Evanston aldermen got the answer this week to a question that’s been bugging some Evanston Now readers.

They were told by staff that printing up two different versions of the city sticker this year cost about $100 extra.

Evanston aldermen got the answer this week to a question that’s been bugging some Evanston Now readers.

They were told by staff that printing up two different versions of the city sticker this year cost about $100 extra.

The stickers promote two different Evanston organizations, the McGaw YMCA and the Lighthouse Rotary Club.

Some readers raised the question of why residents should be forced to drive around with an ad for either group on their windshields.

Perhaps the low cost of having alternate versions will prompt the aldermen to create a generic version for next year — lest someone drag the city down the expensive legal path trod by the State of New Hampshire, which eventually was told by the Supreme Court it couldn’t force motorists to drive around with the state’s “Live Free or Die” motto on their license plates.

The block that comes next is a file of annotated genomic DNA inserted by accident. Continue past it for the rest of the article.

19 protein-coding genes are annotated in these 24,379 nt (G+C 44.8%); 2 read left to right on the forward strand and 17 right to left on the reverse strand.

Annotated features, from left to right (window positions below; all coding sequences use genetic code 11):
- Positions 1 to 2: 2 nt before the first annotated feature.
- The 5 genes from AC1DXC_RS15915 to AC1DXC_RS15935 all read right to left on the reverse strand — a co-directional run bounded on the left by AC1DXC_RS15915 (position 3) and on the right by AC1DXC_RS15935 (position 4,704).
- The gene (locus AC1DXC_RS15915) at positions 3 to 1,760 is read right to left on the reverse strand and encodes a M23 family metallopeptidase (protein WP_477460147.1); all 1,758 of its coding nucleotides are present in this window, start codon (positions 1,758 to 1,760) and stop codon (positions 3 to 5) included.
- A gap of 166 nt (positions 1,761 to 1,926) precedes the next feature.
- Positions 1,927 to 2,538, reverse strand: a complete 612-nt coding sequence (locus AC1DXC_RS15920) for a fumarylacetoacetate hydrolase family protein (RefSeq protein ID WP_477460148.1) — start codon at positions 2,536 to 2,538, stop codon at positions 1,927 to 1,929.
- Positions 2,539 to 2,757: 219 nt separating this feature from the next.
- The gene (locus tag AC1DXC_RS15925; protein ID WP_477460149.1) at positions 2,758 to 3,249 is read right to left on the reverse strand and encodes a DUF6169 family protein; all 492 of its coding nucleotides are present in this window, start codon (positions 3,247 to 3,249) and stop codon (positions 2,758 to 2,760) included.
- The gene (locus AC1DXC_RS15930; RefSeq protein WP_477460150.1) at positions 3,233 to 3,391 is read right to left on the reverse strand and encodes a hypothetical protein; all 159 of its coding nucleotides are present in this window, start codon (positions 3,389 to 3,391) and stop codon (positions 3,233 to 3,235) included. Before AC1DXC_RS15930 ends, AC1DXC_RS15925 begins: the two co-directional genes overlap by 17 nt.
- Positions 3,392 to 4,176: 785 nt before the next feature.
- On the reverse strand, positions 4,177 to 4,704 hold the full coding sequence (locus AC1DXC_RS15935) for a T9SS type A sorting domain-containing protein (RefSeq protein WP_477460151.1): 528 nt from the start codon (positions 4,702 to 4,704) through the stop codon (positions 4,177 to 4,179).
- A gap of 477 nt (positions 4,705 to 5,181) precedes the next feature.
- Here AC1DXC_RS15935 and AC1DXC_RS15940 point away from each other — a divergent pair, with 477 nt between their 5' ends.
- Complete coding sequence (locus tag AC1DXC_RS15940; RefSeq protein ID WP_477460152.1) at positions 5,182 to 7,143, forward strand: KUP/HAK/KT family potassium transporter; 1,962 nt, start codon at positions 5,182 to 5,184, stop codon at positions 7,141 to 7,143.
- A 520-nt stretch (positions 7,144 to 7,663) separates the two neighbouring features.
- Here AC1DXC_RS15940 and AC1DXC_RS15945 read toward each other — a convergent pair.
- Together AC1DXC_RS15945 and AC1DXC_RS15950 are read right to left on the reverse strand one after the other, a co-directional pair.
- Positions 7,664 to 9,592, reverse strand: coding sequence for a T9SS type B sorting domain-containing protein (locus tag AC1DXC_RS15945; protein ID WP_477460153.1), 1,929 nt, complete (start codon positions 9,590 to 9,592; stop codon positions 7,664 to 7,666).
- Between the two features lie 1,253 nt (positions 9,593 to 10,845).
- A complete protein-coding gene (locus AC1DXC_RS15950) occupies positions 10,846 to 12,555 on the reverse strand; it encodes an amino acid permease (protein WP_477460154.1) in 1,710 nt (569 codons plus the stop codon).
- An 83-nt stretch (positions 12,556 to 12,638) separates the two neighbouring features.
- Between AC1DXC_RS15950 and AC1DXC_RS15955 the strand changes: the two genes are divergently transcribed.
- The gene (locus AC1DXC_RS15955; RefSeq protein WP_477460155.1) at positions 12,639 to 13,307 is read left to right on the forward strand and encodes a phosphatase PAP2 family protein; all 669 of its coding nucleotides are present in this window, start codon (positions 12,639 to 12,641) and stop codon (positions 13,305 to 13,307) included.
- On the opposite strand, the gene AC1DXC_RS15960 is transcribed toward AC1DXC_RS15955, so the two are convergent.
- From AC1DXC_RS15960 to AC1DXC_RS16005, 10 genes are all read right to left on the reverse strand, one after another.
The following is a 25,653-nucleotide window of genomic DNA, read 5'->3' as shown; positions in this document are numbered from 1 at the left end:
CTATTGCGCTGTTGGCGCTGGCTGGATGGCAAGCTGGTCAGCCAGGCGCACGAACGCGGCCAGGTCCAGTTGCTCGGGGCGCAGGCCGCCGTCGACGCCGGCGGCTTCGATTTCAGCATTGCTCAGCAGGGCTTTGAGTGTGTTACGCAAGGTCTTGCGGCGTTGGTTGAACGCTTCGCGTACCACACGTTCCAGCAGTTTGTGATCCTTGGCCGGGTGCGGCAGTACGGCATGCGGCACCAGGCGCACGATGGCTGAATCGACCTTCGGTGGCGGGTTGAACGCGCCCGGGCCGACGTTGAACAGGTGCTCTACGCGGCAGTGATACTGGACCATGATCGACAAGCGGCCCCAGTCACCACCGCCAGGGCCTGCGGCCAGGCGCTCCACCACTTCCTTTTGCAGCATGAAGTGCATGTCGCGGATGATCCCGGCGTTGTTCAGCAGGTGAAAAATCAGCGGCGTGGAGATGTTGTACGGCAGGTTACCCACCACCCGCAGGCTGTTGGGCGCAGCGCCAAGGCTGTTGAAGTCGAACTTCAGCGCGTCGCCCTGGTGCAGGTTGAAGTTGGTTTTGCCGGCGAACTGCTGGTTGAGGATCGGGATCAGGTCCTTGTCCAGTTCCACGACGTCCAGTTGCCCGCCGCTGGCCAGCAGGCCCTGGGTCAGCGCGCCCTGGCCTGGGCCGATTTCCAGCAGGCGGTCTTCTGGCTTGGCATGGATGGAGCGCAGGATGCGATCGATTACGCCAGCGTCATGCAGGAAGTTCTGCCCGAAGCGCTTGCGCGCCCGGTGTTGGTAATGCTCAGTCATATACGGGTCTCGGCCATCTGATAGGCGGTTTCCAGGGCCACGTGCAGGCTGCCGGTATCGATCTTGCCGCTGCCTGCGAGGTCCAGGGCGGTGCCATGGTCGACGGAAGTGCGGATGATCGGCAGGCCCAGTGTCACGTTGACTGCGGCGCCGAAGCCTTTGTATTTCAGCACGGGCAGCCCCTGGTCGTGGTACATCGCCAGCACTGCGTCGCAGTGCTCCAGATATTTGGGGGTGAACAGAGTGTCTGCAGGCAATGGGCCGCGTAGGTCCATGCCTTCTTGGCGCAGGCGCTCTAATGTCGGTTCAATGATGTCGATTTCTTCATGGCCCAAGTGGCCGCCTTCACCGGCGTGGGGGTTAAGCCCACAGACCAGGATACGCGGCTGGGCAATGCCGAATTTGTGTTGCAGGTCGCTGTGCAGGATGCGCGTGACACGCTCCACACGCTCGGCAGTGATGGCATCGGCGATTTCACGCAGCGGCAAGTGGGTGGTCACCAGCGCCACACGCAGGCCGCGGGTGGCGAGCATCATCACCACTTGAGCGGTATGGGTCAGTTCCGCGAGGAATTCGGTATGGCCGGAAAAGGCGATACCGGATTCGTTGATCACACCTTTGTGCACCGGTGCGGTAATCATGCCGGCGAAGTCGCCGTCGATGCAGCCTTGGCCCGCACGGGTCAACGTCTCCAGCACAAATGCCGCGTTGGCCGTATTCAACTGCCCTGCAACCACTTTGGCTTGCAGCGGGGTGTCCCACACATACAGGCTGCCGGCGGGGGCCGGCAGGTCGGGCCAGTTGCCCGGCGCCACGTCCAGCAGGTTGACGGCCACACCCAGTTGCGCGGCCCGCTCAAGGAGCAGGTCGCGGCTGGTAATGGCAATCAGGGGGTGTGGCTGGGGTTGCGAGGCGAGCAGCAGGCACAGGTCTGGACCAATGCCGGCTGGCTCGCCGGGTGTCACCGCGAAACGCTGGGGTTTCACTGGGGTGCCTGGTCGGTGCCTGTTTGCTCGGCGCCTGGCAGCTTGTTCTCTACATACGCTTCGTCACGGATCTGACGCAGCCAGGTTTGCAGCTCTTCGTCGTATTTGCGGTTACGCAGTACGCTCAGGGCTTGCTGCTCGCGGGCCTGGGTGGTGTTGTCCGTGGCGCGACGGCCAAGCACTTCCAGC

New stickers must be displayed by Jan. 11. Prices go up 50 percent after then. Details on the city’s website.

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Bill Smith is the editor and publisher of Evanston Now.

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8 Comments

  1. wow what a bunch of grumps
    How sad that we might be forced to have a generic city sticker because people with nothing else to complain about don’t want to “promote” two very worthy causes. I love that each year Evanston celebrates an organization with the city sticker. Must we be so darn politically correct that we have to have a generic sticker?
    To all the haters I say – just pick one and move on with your life! There must be something else in your world to worry about.

  2. “Haters” and “grumps” is pretty harsh